It’s a perfect day for a concert at Holmdel, NJ’s PNC Bank Arts Center this Tuesday, September 12, 2023 afternoon as music lovers await a free Garden State Arts Foundation performance starring singer, songwriter, and entertainer Tony Orlando.
Ron Gravino, Vice President of GSAF’s Board of Trustees, welcomes an audience of several thousand to today’s event.
He thanks the sponsors of the show along with GSAF executive director Cookie Santiago and Bob O’Brien and the GSAF volunteers for their help with today’s production.
Gravino also introduces comedian John Pizzi who takes the stage joking, “I’m the world’s greatest comedian in my price range.”
After telling a series of jokes and performing magic tricks, Pizzi welcomes his ventriloquist puppet, Baby Dakota, who wishes the crowd a “great end of the summer.”
Moving on to “the oldest person in the world,” Pizzi tells his puppet, Uncle Smiley, to “say something to make everyone here feel at home” and Smiley grouchily retorts, “Welcome K-Mart shoppers.” Then, Pizzi introduces the crowd to his lovable bad boy puppet, Andy, and asks him, “What’s worse than ants in your pants?” to which Andy bluntly replies, “Uncles.”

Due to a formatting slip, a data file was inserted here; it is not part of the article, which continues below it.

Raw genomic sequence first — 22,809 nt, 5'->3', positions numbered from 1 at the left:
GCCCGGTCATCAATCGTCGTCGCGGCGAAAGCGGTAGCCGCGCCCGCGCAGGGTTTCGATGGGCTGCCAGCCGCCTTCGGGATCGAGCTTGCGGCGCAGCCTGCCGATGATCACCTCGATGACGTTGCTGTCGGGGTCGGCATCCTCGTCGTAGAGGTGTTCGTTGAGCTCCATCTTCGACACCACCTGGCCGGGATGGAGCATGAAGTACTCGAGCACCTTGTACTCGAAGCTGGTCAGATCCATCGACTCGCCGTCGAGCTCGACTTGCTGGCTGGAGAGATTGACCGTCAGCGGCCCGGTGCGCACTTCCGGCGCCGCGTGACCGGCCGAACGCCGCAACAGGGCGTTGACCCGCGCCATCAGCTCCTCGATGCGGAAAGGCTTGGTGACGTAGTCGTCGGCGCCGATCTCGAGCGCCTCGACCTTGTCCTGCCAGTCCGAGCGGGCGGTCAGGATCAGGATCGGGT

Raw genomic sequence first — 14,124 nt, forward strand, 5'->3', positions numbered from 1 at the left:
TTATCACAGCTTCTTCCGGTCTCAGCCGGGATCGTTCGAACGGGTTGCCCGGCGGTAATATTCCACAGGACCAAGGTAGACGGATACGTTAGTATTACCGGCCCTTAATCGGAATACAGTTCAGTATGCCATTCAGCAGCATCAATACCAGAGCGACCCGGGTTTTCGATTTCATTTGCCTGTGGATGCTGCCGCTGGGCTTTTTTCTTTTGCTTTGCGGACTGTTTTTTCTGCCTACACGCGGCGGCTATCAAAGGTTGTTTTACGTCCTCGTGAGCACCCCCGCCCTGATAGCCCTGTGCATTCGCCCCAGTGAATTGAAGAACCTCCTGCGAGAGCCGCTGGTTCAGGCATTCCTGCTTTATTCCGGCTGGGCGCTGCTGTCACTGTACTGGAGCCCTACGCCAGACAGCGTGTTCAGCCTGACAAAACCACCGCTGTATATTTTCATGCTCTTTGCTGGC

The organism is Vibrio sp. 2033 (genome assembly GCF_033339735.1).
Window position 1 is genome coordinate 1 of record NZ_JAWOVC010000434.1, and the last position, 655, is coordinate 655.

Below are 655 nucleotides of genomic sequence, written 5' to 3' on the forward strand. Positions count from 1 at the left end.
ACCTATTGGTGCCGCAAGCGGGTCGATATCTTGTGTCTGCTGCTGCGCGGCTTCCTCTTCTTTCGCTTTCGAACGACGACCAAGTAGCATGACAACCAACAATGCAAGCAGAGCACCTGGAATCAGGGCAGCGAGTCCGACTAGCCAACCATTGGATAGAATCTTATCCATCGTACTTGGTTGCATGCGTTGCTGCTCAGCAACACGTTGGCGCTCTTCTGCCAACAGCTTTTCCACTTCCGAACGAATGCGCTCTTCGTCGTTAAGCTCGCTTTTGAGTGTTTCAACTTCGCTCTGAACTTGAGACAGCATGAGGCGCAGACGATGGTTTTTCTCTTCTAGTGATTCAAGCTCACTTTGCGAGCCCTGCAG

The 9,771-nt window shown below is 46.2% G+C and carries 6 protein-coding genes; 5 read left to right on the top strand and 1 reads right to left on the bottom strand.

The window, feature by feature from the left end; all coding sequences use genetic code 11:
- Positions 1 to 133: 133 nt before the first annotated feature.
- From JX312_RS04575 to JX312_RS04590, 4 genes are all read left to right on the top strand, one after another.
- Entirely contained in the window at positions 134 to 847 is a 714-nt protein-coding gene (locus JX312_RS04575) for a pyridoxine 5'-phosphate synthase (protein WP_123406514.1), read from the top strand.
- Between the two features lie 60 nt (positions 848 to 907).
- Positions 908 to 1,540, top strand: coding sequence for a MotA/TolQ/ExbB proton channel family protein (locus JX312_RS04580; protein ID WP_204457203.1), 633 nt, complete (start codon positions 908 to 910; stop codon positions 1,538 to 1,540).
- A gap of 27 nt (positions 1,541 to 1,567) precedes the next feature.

Pizzi invites Jim, a member of the audience, to join him on stage where he dresses Jim in a specially-designed monkey outfit and has him perform while seated on Pizzi’s lap.
Pizzi ends his set by acknowledging that despite the recent pandemic, “We never lost our sense of humor,” and concluding, “We’re all damn Americans and we don’t take no sh*t from anyone!”
Gravino returns to introduce today’s headliner, Tony Orlando, who takes the stage along with guitarist Rich Sibley, bassist “Captain” Sibley, keyboardist Kerry Cole, drummer Tim Pope, keyboardist David Cassavitis, and guitarist Rick Lehigh.
Looking out at the crowd comprised primarily of senior citizens, Orlando jokes, “We all have the same color hair!” acknowledging, “I’m now 79 years old, and so are you” — meaning, “We’ve all grown together.”
Orlando shocks many in the audience when he reveals, “This performance will be the last time I’ll work in New Jersey,” explaining, “I’ve decided to retire. I can still hit the ball, but I just can’t run the bases.”